Off-spinner Graeme Swann claimed five wickets for the second time this series as England beat South Africa by an innings and 98 runs in the first session of the fifth day of the second Test on Wednesday.

South Africa was dismissed for 133 in its second innings after adding just 57 runs before losing its last four wickets just 70 minutes into the final day’s play.

Swann finished off the match by trapping tailender Dale Steyn lbw for three runs to finish with figures of 5-45 and claim the man of the match award for the second time in the series.

Swann has taken 14 wickets in the first two Tests.

South Africa staggered to 76-6 by stumps on the fourth day needing 156 runs to make England bat a second time.

England’s first success of the morning came after just 11 balls when Swann forced Morne Morkel back onto his stumps and trapped him in front for 15 with a quicker ball. Morkel had batted grittily for 51 minutes starting on Tuesday afternoon and hit three fours.

Next to go was the last recognised batsman Mark Boucher, giving seamer Stuart Broad his fourth wicket of the innings.

Boucher gloved the ball down leg to wicketkeeper Matt Prior, but England had to wait for third umpire Steve Davis to call it out after on field umpire Amiesh Saheba originally called it not. Boucher’s 29, with three fours, came in 91 minutes.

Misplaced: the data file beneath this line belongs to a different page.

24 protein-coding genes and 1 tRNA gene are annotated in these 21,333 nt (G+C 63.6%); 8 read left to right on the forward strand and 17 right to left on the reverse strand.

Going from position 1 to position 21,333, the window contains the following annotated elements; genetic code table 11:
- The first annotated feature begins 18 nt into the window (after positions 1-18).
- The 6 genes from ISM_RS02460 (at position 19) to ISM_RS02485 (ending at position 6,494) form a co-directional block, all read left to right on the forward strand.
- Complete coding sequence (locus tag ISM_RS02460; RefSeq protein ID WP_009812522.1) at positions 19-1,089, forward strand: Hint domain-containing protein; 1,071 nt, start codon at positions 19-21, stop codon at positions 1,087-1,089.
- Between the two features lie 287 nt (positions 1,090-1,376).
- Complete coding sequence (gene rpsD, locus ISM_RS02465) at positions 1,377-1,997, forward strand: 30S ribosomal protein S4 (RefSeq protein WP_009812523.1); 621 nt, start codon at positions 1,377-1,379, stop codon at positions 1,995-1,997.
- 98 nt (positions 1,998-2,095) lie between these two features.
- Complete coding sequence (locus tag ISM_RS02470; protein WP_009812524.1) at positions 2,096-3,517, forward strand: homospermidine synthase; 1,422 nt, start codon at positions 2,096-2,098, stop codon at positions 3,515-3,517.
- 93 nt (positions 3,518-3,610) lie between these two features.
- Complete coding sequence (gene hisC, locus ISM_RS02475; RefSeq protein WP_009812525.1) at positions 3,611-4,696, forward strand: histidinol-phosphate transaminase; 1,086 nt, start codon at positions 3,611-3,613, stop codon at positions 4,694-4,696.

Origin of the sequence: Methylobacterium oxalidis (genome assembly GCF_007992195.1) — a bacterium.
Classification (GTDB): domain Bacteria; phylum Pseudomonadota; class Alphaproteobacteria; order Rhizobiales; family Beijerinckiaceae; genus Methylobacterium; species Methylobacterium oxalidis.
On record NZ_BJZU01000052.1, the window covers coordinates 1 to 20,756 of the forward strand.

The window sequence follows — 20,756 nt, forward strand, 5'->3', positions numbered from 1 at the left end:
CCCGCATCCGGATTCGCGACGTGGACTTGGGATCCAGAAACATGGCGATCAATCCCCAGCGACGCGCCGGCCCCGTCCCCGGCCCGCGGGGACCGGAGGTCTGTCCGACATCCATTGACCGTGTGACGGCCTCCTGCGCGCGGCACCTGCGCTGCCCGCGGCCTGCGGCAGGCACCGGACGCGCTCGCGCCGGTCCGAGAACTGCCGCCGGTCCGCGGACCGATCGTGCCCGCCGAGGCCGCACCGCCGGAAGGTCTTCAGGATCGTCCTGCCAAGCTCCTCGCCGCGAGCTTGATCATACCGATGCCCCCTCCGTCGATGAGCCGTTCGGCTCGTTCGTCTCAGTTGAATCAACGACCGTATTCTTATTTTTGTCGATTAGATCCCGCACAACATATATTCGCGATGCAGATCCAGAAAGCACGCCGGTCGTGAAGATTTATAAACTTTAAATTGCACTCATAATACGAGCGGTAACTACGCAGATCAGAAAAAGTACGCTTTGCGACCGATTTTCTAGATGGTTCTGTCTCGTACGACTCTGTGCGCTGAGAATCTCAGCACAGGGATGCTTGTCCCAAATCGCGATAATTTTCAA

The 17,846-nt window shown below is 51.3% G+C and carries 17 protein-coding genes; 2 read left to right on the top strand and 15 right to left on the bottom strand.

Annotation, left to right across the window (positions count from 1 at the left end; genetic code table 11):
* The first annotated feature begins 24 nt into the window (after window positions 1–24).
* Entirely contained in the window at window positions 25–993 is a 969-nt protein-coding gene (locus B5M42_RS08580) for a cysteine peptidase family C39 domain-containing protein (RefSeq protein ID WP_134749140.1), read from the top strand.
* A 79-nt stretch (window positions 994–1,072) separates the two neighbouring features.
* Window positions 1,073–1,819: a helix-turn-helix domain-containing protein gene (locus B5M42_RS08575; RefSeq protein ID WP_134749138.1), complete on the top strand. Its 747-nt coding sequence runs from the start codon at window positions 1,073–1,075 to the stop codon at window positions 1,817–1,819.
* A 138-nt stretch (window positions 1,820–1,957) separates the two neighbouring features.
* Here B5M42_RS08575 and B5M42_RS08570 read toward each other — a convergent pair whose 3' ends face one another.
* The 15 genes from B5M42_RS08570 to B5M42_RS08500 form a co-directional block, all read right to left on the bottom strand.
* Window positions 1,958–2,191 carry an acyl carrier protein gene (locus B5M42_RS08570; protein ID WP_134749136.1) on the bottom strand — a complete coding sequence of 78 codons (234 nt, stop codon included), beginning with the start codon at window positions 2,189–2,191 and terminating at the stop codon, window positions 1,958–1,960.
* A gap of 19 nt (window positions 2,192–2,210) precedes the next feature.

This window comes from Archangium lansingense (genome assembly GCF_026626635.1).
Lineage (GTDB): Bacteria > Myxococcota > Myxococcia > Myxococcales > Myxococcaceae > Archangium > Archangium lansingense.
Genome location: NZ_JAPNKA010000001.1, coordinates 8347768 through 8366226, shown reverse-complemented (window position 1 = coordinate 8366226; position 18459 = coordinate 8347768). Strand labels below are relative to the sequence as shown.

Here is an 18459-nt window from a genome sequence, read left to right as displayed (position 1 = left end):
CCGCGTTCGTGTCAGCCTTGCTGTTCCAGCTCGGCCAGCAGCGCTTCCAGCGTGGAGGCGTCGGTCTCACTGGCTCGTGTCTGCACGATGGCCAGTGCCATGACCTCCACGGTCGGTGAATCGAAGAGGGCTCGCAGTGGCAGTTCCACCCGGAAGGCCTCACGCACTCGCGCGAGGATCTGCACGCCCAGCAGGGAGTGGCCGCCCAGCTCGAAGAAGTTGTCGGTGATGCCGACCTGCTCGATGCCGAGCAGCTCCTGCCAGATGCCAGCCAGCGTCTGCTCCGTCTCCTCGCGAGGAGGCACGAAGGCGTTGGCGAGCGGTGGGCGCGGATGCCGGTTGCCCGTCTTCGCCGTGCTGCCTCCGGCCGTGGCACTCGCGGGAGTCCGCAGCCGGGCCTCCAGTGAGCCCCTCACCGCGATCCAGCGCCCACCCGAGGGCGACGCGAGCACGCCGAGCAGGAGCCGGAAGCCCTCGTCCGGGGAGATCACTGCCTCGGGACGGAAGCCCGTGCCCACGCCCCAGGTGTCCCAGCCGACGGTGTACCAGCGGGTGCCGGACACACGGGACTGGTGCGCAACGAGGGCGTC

Paul Harris batted for an hour to make 36, the highest score of the innings. He hit five fours and was the ninth man out when he mistimed a flick to the leg-side off James Anderson and was caught by Broad (4-43) at mid-on.

Eight balls later Swann struck the final blow by getting Steyn. After the first Test in Pretoria ended in a draw, Wednesday’s win puts England 1-0 up in the four-match series, with the third Test starting in Cape Town on January 3.

South Africa will reflect that that they were simply outplayed by England, whose bowlers were more effective. The Proteas top six batsmen, too, will realise that they owe the team a big effort in the third Test.

The collapse of South Africa’s batting on Tuesday afternoon when application was needed to try to erase a 231-run first innings deficit was a poor effort on a pitch still good for batting.

More In: Cricket | Sport